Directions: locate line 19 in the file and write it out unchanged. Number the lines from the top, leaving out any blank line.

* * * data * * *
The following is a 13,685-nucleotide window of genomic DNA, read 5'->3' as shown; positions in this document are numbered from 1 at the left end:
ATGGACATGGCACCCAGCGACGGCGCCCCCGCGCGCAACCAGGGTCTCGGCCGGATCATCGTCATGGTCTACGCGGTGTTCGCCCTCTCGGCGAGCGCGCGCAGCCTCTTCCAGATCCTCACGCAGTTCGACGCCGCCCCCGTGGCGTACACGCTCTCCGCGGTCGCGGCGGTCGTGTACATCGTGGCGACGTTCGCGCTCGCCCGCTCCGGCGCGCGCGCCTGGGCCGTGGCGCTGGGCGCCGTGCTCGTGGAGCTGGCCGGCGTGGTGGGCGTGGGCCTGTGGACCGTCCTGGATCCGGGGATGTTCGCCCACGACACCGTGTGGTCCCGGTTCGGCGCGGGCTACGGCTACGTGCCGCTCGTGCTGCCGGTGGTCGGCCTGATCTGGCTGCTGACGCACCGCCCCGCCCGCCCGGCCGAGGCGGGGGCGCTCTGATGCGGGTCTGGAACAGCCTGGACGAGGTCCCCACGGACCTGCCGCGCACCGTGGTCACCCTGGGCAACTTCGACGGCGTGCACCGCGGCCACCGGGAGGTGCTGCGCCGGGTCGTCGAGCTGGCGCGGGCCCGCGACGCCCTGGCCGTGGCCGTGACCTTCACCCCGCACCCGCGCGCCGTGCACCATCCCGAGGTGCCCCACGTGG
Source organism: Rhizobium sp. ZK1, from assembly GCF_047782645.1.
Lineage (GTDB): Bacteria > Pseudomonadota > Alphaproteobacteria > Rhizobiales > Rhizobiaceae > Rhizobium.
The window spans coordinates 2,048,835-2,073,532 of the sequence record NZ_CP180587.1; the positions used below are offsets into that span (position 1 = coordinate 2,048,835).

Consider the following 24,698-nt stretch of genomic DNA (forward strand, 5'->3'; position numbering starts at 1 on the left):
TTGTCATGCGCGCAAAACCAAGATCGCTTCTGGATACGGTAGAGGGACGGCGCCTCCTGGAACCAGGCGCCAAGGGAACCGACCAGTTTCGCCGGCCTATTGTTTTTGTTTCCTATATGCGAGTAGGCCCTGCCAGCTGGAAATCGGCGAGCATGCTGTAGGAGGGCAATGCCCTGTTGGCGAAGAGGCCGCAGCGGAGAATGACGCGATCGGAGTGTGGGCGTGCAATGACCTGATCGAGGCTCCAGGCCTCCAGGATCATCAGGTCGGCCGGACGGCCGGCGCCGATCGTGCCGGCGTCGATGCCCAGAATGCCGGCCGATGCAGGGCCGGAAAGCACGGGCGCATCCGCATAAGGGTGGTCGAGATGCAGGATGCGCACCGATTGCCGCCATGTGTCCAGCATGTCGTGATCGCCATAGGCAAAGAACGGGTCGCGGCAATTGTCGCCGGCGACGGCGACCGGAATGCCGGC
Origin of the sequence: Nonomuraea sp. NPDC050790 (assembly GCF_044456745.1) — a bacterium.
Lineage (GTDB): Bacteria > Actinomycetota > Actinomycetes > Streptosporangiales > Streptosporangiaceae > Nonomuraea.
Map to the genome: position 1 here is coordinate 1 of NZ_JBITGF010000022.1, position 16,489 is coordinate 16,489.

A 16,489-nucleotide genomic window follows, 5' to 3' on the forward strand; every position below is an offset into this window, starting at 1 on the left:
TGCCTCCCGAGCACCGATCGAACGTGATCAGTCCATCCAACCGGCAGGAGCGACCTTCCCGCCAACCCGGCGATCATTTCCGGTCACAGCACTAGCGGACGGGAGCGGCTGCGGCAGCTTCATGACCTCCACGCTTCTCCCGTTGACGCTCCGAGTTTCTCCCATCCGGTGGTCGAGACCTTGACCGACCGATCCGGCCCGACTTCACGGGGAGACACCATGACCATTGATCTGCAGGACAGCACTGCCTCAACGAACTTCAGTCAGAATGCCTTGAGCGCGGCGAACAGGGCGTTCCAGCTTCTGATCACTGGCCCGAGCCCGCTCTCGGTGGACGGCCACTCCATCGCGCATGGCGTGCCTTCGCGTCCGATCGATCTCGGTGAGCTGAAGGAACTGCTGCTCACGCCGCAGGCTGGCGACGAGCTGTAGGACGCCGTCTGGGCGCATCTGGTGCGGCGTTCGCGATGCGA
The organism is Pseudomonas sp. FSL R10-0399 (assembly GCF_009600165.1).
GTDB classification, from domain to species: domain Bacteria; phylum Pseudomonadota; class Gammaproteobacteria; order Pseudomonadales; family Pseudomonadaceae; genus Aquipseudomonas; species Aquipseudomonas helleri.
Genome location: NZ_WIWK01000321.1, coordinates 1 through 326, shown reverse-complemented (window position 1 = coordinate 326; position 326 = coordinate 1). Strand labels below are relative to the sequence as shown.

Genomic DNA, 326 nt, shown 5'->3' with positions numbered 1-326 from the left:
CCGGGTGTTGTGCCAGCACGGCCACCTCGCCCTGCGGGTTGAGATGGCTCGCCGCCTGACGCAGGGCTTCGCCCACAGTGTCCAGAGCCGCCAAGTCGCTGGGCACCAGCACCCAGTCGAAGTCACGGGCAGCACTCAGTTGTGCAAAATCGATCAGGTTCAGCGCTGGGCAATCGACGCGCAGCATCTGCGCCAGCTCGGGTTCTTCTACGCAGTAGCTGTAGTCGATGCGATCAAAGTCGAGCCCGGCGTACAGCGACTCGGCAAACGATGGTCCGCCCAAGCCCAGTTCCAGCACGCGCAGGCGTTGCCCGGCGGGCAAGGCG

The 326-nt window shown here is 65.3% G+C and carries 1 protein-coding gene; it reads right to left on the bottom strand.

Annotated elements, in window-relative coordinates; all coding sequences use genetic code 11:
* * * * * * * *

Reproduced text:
Annotated elements, in window-relative coordinates; all coding sequences use genetic code 11: